Breathe In The Air (Electric Guitar) by Pink Floyd Lesson

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Hi Justin, really enjoying learning this in what is of course the 50th anniversary year for Dark Side of the Moon!

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Great lesson, Justin, Thanks.
I’m trying to learn about modes at the moment. What key is this in? Is it in E Dorian? If so, why does F and Dm appear when the E Dorian/D major scales have Fm and D in them?

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Hello @AndyDowns and welcome to the community.

The main verse section throughout is modal (using E Dorian). It bounces between the tonic Em chord (it is extended to Emadd9) and the IV chord A (it is extended to A7).

The chorus changes things slightly and the progression becomes (as simplified triads, not extensions):

C β†’ Bm β†’ F–> G β†’ D

Not so simple as you have found.

Think of the entire song as being mainly in E minor keys (plural).

There are three such: E Aeolian (the natural minor) plus E Dorian plus E Phrygian.

E Aeolian is the relative minor to G major and we will look at it first.

Chords of E Aeolian:

Em, Fdim, G, Am, Bm, C, D

Chords of E Dorian:

Em, F#m, G, A, Bm, C#dim, D

Chords of E Phrygian:

Em, F, G, Am, Bdim, C, Dm

Only Dorian has E minor and A major chords so the verse is E Dorian.
Em, F#m, G, A, Bm, C#dim, D

For the chorus we need to match five chords. E Aeolian has four of them but the Fdim doesn’t match. E Dorian only has three (F#m and C#dim do not match). E Phrygian has four (the Dm doesn’t match).

The only conclusion is that we have a progression that is not wholly diatonic.
It can be viewed in three ways (due to the three minor modes.

E Aeolian with a borrowed F major chord.

C β†’ Bm β†’ F β†’ G β†’ D = VI β†’ v β†’ bII β†’ III β†’ VII

E Dorian with a borrowed F major chord and borrowed C major chord).

C β†’ Bm β†’ F β†’ G β†’ D = bVI β†’ v β†’ bII β†’ III β†’ VII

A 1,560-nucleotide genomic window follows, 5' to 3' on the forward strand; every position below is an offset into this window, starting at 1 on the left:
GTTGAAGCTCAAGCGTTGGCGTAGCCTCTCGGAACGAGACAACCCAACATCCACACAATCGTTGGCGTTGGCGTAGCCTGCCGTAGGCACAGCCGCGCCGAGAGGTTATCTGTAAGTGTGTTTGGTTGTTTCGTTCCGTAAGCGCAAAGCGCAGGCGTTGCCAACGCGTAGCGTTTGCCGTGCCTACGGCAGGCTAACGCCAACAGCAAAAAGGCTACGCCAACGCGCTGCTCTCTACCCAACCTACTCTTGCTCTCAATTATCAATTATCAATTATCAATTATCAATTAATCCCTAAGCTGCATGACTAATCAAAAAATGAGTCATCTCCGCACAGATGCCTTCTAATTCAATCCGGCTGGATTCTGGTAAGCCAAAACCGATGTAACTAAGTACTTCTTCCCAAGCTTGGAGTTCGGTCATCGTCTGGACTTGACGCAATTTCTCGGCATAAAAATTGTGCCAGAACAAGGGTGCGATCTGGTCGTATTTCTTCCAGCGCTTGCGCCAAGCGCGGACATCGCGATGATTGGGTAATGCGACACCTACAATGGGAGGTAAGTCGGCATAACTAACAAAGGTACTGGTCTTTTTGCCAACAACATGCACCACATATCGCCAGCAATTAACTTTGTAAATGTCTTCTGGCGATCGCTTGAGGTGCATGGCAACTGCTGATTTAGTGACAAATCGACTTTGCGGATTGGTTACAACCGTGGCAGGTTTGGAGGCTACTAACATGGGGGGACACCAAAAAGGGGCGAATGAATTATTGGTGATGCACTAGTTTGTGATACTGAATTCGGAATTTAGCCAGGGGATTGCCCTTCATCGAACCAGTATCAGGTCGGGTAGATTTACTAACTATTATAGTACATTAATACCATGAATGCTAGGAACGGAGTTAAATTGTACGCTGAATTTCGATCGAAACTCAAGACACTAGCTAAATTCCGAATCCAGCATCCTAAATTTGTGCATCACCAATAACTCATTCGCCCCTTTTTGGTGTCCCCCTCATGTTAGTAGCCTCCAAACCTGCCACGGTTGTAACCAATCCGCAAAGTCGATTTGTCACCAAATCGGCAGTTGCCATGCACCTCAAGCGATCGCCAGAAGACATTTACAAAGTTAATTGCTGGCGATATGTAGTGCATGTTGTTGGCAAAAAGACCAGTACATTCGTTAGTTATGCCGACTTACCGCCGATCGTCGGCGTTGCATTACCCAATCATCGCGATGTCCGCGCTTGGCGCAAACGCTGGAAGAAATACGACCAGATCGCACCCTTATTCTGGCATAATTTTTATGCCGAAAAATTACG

E Phrygian with a borrowed D major chord.

C β†’ Bm β†’ F–> G β†’ D = VI β†’ v β†’ II β†’ III β†’ VII

You may wonder at this because the chorus does not contain the E minor chord at all. If that is troublesome then it may be worth considering that the tonal centre has shifted and all this analysis of E minor type keys is a dead end.

If so, what clues can we make use of?

The chorus begins with Cmaj7. In extended form, the only major chords that become maj7 are the I chord or the IV chord. That implies the keys of either C major or G major.
The chorus ends with a D7 (an extended D7 with notes added). In extended form, the only major chord that becomes dominant 7 is the V chord. That implies the key of G major.

Mmh. Interesting. The key of G major is the relative to the key of E minor.
Perhaps the overall feel of E minor has made a little swicth from being minor-ish in the verses (Dorian) to being major-ish in the chorus.

That would mean we can use option [1] from above but switch it around to be viewed from the perspective of G major (G Ionian), not E Aeolian.

E Aeolian with a borrowed F major chord.

C β†’ Bm β†’ F β†’ G β†’ D = VI β†’ v β†’ II β†’ III β†’ VII

becomes …

G major (G Ionian) with a borrowed F chord.

C β†’ Bm β†’ F β†’ G β†’ D = IV β†’ iii β†’ II β†’ bVII β†’ VII

Does that help?


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It helps my mind spin….

Hi Richard,

Erm, err, well, firstly thank you for your prompt and thorough answer to my question.
I kinda expected the answer to be a bit complicated, but… :astonished::joy:
It has definitely helped and I will use it as a reference as I navigate through modes and scales. I am a total novice when it comes to modes and this is probably a bit beyond me at the moment. I think it is going to be something I digest over a period of time.
The explanation must have taken some time to put together and I appreciate the effort you have put into it. I need to continue studying the subject and applying it to my playing.

Again, thanks for your reply.:+1::pray:

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Haha … you asked a modal question and I gave a modal answer.

Okay, put simply, if you want to understand the key of the chord progression just think E minor in the verse changing to the relative G major in the chorus.
If you want to noodle some improvisation over the top you’re good with E minor pentatonic throughout.

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Justin, I’m choosing this as my trial period first lesson having just occasionally looked from the wings. It would be great if the chord shapes were available maybe as a single sheet. Is there any good software I can use to create my own?


Welcome to the community Chris. If your looking for software to create fretboard diagrams then check out